By Gunnar M. Ekeløve-Slydal, Coordinator of the NGO-Forum and Deputy Secretary General of the Norwegian Helsinki Committee
They focused on Norway’s role in the UN and other international organizations, as well as on how the Ministry of Foreign Affairs can contribute to the implementation of two important new laws:
- The Transparency act on enterprises’ duty to conduct human rights due diligence and inform on how they address adverse impacts, and
- The Sanctions act, which authorizes the government to put in place targeted sanctions against human rights violators on certain conditions.
Several organizations underlined the need for a re-think of Norway’s human rights policies because of the ongoing undermining of democracy and human rights in many parts of the world. We challenged the Minister to draft a new report to the Parliament (Stortinget), to discuss these challenges and setting out policy goals and measures.
The last White Paper on human rights in Norway’s foreign policy was issued in December 2014, describing how Norway’s efforts to promote and protect human rights should be “mainstreamed into all aspects of its foreign policy and development cooperation”, and how Norway’s efforts should be “intensified at three levels: the global level, the regional level and at country level.”
In arguing for the need of such a re-think, the organizations pointed to the difficult struggle within the UN and other international organizations with a human rights mandate to hold governments accountable. The current membership of the UN Human Rights Council – which includes China, Cuba, Russia, Kazakhstan, Sudan, and Venezuela – illustrates that authoritarian governments are becoming increasingly influential in weakening the Council’s ability to promote human rights effectively.
During the meeting, Foreign Minister Huitfeldt underlined that Norway will continue to work to increase the respect for human rights in all international forums where it is present, including the UN Security Council where Norway holds a seat 2022-2023. She was not sure, however, of the need for a new government report to the Parliament. Rather she emphasised the need to find ways to better implement already established policies.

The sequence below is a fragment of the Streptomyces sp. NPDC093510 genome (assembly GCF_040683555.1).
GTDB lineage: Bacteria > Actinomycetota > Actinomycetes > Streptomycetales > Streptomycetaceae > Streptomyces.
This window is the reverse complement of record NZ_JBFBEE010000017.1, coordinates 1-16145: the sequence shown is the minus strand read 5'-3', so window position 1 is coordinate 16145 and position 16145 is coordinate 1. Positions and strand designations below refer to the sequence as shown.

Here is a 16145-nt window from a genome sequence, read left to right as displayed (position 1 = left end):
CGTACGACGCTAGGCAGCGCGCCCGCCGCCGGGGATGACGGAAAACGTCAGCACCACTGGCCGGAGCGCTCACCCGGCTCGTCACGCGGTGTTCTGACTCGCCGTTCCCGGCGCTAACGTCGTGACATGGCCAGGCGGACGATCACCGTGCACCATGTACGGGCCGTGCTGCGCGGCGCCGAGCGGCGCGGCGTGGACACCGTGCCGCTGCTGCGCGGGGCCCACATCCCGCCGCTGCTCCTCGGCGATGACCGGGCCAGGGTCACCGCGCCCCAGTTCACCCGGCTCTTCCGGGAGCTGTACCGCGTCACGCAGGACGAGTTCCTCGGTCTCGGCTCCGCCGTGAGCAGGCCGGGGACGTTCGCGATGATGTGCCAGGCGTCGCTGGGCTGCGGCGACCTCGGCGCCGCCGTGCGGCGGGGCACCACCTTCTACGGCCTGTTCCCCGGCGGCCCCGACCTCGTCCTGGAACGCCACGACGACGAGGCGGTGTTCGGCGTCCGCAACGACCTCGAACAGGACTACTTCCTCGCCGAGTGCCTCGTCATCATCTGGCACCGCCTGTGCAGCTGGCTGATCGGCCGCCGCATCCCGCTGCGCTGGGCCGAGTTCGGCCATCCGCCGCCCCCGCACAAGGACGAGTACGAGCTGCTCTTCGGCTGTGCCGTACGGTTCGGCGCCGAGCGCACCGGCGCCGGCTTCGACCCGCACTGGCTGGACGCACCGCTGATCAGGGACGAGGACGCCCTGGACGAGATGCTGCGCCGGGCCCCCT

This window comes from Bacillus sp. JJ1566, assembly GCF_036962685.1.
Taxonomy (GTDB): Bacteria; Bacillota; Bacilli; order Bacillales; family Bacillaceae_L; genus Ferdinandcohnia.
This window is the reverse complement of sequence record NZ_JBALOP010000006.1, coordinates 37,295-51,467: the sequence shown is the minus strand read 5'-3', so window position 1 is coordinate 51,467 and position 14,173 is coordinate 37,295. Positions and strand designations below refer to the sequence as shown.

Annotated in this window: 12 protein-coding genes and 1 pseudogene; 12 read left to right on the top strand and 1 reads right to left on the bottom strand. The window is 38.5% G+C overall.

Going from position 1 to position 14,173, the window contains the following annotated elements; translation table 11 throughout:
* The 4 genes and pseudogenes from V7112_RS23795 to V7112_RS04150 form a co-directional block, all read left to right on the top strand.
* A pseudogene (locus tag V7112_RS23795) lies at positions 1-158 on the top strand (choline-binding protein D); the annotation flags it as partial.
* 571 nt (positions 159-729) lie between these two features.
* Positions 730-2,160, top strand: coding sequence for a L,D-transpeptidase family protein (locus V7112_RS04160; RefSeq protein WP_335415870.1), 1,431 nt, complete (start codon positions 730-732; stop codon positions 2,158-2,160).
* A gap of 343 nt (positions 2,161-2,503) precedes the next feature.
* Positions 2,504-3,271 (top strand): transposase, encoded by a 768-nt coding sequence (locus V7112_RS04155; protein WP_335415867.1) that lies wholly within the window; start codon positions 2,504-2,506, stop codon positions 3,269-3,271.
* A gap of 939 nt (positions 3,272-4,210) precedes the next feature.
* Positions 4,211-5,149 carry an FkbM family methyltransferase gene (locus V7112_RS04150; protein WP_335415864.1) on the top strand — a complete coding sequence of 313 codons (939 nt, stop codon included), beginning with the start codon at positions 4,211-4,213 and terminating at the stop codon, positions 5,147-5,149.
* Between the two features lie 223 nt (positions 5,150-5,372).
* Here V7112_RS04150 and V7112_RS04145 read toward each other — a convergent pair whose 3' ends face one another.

She underlined that Norway is eager to promote access and involvement of civil society organizations in discussions in international forums, giving high priority to consulting widely with human rights organizations, including women and LGBTI defenders.
Sometimes Norway is criticised for talking with abusive governments, such as during the recent visit to Norway by representatives of the Taliban government in Afghanistan. However, critics should note that by inviting the Taliban, Norway facilitated strong NGO-participation in the talks. Taliban representatives had to listen to demands regarding the respect of human rights, universal access to education and health care, the right to employment, free movement, and a mechanism for distributing aid directly to Afghan civilians.
Among other topics discussed at the meeting were:
- How to strengthen Nordic-Baltic cooperation in multilateral human rights forums? One of the ideas presented was to create a Nordic-Baltic NGO-Forum that can meet annually with foreign ministries from the countries, discuss priorities and develop recommendations.
- The importance of Norwegian support to a newly launched campaign for a strong and effective Council of Europe: https://cure-campaign.org/home
- The importance of the Ministry of Foreign Affairs consulting and cooperating with civil society on its draft resolutions on human rights defenders in the UN General Assembly and the Human Rights Council, as well as on other Norwegian initiatives where NGO input may be relevant.
- A proposed new dialogue model for effective interaction between Norwegian authorities and civil society organizations on follow-up to UN treaty body and UPR recommendations to Norway. The model has been developed in partnership between a large group of civil society organizations and networks, Norway’s National Institution for Human Rights, and the Equality and Anti-Discrimination Ombud. It includes a., criteria-based selection of recommendations for dialogue, and in-debt exchange (preferable) between a responsible Government Minister and a select group of competent human rights organizations.